Pyne Gould Corp., the asset management firm controlled by South Island entrepreneur George Kerr, says the Torchlight Fund No 1 LP, which was placed in receivership by a company associated with WorleyParsons chairman John Grill, is "an old shell" in dispute over residual payments on a loan.
Kare Johnstone, William Black and Jason Preston of McGrathNicol were appointed receivers of Torchlight Fund No 1 on June 10, according to a note on the corporate advisor's website. Black told BusinessDesk that his firm had been appointed by Wilaci Pty Ltd, a Sydney-based lender, relating to a "monetary default."
Wilaci owns 4.9 percent of ASX-listed engineering consultancy Worley Parsons, according to its 2013 annual report, and is one of several entities associated with that company's chairman.
Pyne Gould, which recently relocated to Guernsey, has been selling non-core assets to focus on its Torchlight Investment Group, which aims to buy undervalued assets by targeting distressed debt situations. In its first-half report, Pyne Gould refers to Torchlight Fund No 1 as a related party from which it received management and other fees.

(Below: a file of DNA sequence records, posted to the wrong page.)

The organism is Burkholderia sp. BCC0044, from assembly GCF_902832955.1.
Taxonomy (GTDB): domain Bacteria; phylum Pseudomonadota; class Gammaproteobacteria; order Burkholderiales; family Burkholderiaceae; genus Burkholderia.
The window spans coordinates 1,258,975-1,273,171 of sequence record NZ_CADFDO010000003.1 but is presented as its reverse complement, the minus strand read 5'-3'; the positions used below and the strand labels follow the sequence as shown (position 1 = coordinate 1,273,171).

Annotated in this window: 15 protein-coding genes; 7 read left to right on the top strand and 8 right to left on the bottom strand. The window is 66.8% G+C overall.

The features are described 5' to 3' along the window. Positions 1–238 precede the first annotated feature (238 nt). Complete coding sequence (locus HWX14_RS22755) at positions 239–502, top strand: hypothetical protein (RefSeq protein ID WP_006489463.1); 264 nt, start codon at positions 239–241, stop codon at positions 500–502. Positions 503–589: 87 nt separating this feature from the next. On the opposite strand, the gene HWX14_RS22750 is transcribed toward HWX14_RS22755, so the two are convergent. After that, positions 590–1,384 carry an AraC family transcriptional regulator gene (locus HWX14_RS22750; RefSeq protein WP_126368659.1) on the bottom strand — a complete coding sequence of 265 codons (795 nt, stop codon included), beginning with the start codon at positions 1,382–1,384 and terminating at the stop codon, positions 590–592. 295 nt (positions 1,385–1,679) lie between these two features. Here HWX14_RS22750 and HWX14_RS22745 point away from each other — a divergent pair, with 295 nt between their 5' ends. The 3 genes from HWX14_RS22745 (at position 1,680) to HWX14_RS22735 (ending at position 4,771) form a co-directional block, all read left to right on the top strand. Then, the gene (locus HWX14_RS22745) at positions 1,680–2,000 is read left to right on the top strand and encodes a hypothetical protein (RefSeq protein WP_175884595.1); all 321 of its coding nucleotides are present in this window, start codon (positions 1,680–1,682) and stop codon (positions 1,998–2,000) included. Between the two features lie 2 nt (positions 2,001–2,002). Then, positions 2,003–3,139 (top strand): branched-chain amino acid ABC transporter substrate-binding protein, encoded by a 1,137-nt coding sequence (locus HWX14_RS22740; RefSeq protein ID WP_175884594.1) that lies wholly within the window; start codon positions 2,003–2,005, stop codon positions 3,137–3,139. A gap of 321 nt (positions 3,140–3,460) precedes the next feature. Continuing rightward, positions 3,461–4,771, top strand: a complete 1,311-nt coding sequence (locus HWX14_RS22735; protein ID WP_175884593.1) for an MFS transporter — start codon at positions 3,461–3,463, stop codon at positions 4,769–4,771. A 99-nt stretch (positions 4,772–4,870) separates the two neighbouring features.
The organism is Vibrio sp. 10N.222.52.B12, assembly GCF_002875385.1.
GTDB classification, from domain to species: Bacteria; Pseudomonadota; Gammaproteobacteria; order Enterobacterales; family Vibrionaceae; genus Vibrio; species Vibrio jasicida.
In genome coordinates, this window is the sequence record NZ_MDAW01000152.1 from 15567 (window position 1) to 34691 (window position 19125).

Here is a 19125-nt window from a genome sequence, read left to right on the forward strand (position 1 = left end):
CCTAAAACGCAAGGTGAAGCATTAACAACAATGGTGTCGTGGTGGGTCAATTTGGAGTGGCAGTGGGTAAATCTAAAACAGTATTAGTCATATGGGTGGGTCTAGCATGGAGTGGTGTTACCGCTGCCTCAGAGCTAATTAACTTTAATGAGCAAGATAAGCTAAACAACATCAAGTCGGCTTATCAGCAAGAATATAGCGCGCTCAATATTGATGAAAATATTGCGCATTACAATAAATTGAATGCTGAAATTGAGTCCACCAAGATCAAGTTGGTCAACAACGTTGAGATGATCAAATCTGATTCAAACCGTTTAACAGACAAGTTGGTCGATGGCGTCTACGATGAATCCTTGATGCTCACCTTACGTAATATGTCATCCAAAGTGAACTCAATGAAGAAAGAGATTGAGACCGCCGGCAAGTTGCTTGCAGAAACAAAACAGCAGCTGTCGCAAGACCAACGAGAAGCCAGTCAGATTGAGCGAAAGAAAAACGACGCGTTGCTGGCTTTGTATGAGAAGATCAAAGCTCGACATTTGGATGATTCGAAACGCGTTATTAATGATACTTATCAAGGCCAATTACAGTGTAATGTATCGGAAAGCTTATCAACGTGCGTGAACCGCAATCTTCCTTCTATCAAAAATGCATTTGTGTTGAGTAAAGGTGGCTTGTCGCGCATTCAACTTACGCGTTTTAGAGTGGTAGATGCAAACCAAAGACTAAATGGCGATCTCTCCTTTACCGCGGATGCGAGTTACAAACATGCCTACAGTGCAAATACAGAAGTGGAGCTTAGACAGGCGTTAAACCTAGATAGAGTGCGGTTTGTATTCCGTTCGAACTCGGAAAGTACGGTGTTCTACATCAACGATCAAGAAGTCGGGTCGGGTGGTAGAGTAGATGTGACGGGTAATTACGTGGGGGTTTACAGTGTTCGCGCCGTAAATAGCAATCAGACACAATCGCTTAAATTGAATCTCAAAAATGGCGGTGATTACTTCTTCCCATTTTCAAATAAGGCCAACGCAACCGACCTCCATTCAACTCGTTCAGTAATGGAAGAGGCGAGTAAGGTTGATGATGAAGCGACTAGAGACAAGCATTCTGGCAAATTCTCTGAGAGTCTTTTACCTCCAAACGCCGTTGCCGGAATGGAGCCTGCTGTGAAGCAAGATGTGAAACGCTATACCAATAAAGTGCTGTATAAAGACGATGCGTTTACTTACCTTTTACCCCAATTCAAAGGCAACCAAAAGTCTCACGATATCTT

NBR Online reported that the fund's assets and liabilities were understood to have been transferred to Torchlight Fund Ltd of the Cayman Islands in late 2012.
"An old shell, Torchlight Fund No 1 LP, is in receivership," Pyne Gould said in a statement, after halting its shares for the announcement. "The receivership is being challenged and likely to be subject of commercial litigation. It relates to a dispute over a loan where the principal has been fully repaid but the parties cannot agree on the amount and timing of any residual payments."
Pyne Gould posted a loss of $6.63 million in the six months ended Dec. 31, although its Torchlight business recorded a cash profit of $2.19 million.
McGrathNicol's Black said it is too early in the receivership for his firm to make any comment. "What we're doing at the moment is investigating and analysing the position of the fund," he said.
The shares were down 4.9 percent to 39 cents when they resumed trading on the NZX, and have gained 37 percent in the past year.